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Email Postage A Fantastic Idea

Posted at Salon in response to this article.

Anyone who objects to email postage is a freeloader. These whining bastards are used to getting YOU, THE USER to pay for THEIR unwanted marketing messages. AOL’s plan is fantastic news. I would pay double for such an account. The so-called "free" email system is only free for people whose time is worth nothing. My wasted time weeding through spam costs at least 20 times what I pay every month for my email account ($5.95). A functional email system would be worth 1,000 times the cost of the postage–in terms of its value to the business world. Imagine the value of knowing for sure that your message gets through every time to your customer. Priceless.

The objections to email postage reminds me of the hue and cry from the telemarketers when the do-not-call list was proposed. They painted horrific pictures of millions of out-of-work telemarketers. What we got was much quieter phones, and the ability to eat dinner in peace. I haven’t heard a peep from the out-of-work telemarketers. Presumably they found more creative jobs and now have better lives as well. There was no blip in the unemployment rate. The only losers were the assholes who ran the telemarketing sweatshops.

Likewise, we should be focusing on the spammers who have hijacked the free email system. It’s tempting to think of them as evil, but they are just exploiting a loophole, and we’ve allowed it. They are expertly using a collectively owned infrastructure against those who pay for it.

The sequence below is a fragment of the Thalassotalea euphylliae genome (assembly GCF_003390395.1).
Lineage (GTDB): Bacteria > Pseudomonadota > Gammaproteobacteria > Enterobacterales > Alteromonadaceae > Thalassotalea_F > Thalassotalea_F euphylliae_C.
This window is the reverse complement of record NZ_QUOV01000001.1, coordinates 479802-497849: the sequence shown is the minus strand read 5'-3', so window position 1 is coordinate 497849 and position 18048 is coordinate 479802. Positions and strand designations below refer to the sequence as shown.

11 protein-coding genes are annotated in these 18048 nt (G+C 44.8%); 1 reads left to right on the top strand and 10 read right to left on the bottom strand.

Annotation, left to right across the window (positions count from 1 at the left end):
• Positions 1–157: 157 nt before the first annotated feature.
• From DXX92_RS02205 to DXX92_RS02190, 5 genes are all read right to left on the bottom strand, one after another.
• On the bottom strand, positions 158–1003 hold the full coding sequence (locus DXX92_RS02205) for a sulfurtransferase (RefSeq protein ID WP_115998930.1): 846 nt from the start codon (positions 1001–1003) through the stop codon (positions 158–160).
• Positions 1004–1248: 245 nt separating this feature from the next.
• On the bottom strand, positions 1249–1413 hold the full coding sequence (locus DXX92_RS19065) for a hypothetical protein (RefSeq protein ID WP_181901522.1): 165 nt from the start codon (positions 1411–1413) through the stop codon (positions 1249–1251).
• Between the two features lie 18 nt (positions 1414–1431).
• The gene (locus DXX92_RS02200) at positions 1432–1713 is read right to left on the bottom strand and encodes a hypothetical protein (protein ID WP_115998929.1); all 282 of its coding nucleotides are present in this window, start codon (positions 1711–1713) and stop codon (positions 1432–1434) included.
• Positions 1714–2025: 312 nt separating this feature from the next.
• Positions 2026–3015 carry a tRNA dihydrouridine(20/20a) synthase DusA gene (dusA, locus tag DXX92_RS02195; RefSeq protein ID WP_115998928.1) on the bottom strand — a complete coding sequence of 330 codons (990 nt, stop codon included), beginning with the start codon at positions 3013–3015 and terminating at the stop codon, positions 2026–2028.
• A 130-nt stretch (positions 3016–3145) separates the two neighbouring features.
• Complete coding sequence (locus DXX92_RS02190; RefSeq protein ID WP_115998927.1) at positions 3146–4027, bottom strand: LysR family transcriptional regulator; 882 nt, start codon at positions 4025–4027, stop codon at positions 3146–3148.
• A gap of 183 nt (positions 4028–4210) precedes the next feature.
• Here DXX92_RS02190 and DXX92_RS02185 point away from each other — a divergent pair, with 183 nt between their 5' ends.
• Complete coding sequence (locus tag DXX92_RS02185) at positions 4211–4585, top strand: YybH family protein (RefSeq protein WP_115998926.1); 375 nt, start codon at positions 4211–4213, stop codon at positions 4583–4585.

It’s time we, the ratepayers, revolted. Just as a telemarketer uses my paid phone line against me, so every spammer uses my paid email account against me, AOL or otherwise. Email postage would make it easier to know when someone cares enough about me to spend 1/4 cent to certify their message. What they would be buying with their postage is my respect.

Ironically, the activist organizations in the article are missing the point. Because, like the telemarketers and the spammers, they’ve been getting a free ride. Yes, their messages have social value. But that doesn’t make it any more ethical that they are using other people’s money to pay for their delivery. My parents ran a non-profit organization when I was growing up. Postage was always a huge issue, even at bulk rates. But they paid it, and their organization grew. If non-profits want to take their chances with the spam-filters, they can still get in line for "free" email with everyone else.

If I was running a non-profit now, I’d look at this as a bargain and an opportunity. It’s a lot cheaper than conventional mail. Email postage would force non-profits to do their homework, and hit their demographic in a more focused way. It would also force a shift to "permission-based" marketing–which is where it’s all headed anyway.

A thought experiment: Imagine what it would be like if postal mail were free for senders. None of us would be able to get in our front doors, we’d need trucks to haul away the junk mail, and there wouldn’t be a forest left standing on the planet.

The only way to solve the spam problem is to shift the costs of email from the receiver to the sender–just like with regular postage.


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